With respect to floor crossing, we are going to move ahead in this Parliament. We will be working together as MPs from different parties and will be examining that issue when it arises. Until that time, I defer that question.

Address in Reply April 4th, 2006

Mr. Speaker, I congratulate my colleague on being the first to ask a question within this 39th Parliament.

As I mentioned in my speech, this is a very exciting time. We are at the beginning of a new session with a new government, and we are all here to work together to ensure that the priorities of Canadians are addressed. We as a government want to work with MPs from other parties. We also need to recognize, however, that on January 23 Canadians voted for change. They voted for a change in government, for a change in the manner in which the government conducts itself and for a change in policies.

Each of us here knows that Canadians have voted for change and so we cannot have it both ways. We cannot on the one hand acknowledge that Canadians want change, but on the other not want anything to change. This is what we see in that question. There are parties that do not want change. They want their policies advanced as if there had been no election. Our government's priorities were presented to Canadians during this past election and Canadians voted in favour of the government and of these priorities.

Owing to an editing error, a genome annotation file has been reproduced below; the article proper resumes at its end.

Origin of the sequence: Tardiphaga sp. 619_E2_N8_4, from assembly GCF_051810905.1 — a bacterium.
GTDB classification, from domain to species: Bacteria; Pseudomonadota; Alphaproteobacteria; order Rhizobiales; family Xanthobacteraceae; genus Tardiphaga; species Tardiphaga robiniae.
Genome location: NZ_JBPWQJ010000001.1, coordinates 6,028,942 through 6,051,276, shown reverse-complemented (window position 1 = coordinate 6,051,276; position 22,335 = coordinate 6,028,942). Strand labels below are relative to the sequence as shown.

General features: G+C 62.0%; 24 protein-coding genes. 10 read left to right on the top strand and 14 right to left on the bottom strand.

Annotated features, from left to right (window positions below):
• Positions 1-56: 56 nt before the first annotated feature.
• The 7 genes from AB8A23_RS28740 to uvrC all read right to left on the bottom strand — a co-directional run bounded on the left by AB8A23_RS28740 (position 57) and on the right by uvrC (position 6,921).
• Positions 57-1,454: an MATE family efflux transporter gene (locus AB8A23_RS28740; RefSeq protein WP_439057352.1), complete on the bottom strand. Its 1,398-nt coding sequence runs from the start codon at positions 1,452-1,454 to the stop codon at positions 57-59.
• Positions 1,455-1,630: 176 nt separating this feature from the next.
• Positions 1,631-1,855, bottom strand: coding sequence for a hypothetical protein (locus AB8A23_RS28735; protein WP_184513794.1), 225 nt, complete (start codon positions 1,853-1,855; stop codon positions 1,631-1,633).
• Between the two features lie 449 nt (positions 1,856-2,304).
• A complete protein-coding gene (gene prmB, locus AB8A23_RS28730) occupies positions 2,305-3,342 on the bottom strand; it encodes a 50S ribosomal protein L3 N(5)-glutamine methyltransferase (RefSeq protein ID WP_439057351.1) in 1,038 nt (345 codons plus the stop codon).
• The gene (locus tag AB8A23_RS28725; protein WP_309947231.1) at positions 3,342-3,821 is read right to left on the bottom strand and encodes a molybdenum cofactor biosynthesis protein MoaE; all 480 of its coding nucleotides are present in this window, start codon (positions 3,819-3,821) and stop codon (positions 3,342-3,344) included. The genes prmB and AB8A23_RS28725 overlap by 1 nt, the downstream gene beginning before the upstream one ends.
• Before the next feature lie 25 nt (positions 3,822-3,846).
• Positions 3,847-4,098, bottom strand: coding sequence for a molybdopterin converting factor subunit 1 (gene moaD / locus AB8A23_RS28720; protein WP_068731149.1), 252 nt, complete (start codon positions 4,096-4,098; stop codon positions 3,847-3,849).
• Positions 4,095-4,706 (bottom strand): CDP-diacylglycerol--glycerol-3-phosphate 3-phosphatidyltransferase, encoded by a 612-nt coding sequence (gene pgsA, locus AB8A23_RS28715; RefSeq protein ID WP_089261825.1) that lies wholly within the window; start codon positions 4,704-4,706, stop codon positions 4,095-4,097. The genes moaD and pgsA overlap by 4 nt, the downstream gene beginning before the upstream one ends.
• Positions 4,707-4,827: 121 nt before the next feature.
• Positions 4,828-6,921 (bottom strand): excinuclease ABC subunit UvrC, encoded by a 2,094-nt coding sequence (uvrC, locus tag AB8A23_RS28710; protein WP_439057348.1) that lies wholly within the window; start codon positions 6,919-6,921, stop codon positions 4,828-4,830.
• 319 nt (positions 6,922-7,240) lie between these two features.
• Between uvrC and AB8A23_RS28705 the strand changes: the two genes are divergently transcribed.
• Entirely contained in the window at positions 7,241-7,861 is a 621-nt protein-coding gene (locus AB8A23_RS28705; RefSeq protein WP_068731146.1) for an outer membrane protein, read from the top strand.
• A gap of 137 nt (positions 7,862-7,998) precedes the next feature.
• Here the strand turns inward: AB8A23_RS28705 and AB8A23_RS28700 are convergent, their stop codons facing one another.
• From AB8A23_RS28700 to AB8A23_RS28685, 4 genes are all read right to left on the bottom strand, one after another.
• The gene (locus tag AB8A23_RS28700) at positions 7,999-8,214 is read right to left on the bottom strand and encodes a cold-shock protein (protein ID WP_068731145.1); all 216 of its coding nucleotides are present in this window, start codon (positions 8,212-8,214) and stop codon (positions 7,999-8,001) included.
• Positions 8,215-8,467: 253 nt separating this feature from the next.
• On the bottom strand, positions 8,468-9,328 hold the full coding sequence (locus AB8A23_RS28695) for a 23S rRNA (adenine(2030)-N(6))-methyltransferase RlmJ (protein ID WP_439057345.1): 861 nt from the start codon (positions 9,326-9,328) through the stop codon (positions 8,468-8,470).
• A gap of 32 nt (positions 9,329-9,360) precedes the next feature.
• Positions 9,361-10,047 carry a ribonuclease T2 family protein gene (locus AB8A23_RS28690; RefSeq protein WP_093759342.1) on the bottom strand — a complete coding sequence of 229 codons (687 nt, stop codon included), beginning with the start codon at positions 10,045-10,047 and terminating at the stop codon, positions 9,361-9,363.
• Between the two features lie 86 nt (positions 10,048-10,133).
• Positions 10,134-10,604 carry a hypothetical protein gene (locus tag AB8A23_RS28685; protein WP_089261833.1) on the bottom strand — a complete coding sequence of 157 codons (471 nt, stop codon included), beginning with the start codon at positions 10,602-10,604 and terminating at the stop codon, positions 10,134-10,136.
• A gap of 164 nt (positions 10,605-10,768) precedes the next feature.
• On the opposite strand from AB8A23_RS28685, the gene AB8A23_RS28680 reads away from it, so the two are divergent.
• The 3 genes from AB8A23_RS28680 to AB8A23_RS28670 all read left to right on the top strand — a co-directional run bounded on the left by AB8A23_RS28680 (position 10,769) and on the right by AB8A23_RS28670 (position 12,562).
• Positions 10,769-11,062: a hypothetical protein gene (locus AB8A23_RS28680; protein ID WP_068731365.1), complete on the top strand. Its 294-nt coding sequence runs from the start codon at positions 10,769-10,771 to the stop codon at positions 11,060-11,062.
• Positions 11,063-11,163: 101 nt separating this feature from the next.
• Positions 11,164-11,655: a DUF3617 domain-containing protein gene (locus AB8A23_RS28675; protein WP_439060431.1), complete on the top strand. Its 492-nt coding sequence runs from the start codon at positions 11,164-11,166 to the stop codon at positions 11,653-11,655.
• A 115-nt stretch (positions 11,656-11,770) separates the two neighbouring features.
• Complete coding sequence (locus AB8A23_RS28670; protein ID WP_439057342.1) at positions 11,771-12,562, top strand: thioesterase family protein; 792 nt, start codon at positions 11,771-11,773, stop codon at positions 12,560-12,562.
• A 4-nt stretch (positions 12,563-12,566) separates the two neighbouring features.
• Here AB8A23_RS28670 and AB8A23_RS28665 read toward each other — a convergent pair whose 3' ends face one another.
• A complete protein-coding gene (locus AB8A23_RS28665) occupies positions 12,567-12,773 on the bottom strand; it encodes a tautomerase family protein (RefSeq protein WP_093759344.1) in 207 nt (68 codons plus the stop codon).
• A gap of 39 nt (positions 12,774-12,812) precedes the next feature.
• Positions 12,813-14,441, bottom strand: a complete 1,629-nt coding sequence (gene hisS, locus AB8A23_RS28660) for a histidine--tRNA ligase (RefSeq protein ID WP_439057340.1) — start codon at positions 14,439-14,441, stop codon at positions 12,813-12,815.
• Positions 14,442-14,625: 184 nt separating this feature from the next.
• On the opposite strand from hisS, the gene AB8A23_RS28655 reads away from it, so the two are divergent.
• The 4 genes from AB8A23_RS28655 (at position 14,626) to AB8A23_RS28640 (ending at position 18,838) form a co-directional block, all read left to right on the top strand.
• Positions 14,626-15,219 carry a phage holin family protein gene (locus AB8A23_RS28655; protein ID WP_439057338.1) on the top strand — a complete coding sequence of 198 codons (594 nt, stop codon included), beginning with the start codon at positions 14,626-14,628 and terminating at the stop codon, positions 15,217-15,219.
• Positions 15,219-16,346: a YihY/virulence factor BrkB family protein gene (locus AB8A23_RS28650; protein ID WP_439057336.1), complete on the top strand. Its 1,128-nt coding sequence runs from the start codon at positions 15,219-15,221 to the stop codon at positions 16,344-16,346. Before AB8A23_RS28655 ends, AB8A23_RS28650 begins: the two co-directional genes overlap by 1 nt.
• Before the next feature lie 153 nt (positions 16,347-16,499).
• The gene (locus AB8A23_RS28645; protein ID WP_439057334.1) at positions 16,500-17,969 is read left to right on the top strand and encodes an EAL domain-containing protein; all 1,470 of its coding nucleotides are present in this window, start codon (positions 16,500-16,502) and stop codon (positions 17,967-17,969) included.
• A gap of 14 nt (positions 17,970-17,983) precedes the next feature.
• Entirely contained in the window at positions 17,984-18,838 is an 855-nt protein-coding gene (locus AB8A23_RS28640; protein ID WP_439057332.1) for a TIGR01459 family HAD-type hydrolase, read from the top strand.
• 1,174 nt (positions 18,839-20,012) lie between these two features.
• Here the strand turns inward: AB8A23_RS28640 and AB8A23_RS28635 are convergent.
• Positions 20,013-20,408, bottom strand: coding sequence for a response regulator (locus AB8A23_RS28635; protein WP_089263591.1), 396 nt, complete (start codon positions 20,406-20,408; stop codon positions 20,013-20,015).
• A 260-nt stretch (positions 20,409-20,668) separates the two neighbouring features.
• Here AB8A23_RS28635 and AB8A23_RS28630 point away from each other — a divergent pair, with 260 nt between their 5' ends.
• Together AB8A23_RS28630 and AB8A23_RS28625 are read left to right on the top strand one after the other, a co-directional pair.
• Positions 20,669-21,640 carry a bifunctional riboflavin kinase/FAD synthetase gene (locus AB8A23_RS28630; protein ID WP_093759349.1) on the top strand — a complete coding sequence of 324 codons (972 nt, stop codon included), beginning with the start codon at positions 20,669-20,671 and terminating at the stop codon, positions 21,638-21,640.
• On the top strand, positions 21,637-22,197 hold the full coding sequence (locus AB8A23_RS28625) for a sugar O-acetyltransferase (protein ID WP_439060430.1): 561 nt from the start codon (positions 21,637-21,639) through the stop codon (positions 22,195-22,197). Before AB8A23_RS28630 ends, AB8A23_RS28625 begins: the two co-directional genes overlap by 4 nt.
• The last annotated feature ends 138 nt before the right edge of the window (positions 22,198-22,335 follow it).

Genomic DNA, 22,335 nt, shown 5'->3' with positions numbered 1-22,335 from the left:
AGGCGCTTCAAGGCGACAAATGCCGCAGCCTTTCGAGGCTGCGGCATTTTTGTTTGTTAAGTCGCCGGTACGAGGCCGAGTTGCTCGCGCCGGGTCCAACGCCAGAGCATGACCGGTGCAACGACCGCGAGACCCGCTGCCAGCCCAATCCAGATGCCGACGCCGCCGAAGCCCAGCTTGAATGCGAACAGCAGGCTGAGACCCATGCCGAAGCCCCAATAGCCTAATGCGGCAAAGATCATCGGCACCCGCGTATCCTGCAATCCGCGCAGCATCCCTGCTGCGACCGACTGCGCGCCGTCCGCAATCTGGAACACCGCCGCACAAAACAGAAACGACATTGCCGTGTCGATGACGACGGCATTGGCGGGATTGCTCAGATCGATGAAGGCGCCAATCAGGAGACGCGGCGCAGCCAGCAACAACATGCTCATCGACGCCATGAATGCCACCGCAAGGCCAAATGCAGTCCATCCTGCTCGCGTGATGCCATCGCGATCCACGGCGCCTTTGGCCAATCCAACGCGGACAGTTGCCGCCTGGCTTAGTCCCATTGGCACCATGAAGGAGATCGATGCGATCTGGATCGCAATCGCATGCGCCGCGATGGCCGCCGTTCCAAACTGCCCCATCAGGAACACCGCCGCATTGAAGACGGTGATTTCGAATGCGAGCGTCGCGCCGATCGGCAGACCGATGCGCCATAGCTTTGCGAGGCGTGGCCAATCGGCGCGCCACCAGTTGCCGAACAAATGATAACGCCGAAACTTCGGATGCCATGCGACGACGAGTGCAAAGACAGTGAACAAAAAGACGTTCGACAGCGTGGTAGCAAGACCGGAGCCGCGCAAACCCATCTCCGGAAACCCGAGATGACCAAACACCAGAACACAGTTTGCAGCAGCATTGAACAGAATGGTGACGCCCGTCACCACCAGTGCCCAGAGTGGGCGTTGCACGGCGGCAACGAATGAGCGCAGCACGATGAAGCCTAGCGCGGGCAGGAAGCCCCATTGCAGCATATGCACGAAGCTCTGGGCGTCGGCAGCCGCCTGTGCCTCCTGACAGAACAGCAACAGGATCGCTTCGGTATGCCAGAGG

In response to the member's question specifically, under the previous government the GST burden on ordinary, hard-working Canadians doubled from $15.9 billion to $31.8 billion. Canadians want some of their hard earned money back.

Address in Reply April 4th, 2006

Mr. Speaker, I will be dividing my time with one of my colleagues.

I would like to begin by thanking the Governor General for graciously reading the Speech from the Throne. Her delivery was superb.

I would also like to take a moment to congratulate you, Mr. Speaker, on your re-election to the House. I have no doubt that you will continue as the fair and impartial Speaker that parliamentarians and Canadians alike have come to know and respect.

I would like to officially thank the citizens of my constituency, Glengarry—Prescott—Russell, particularly the farmers, Franco-Ontarians, seniors, young people and families, and everyone who placed their trust in me.

I am very honoured that they have placed their trust in me and in our government. It is a great honour and privilege to stand here as their MP and to represent them in the House.

Finally, I would like to express my gratitude to the Prime Minister for having asked me to move the motion on the address in reply to the Speech from the Throne.

I am honoured to address the House today in reply to the Speech from the Throne, which confirms our government's commitment to get Canada back on track by putting the needs of ordinary Canadians first.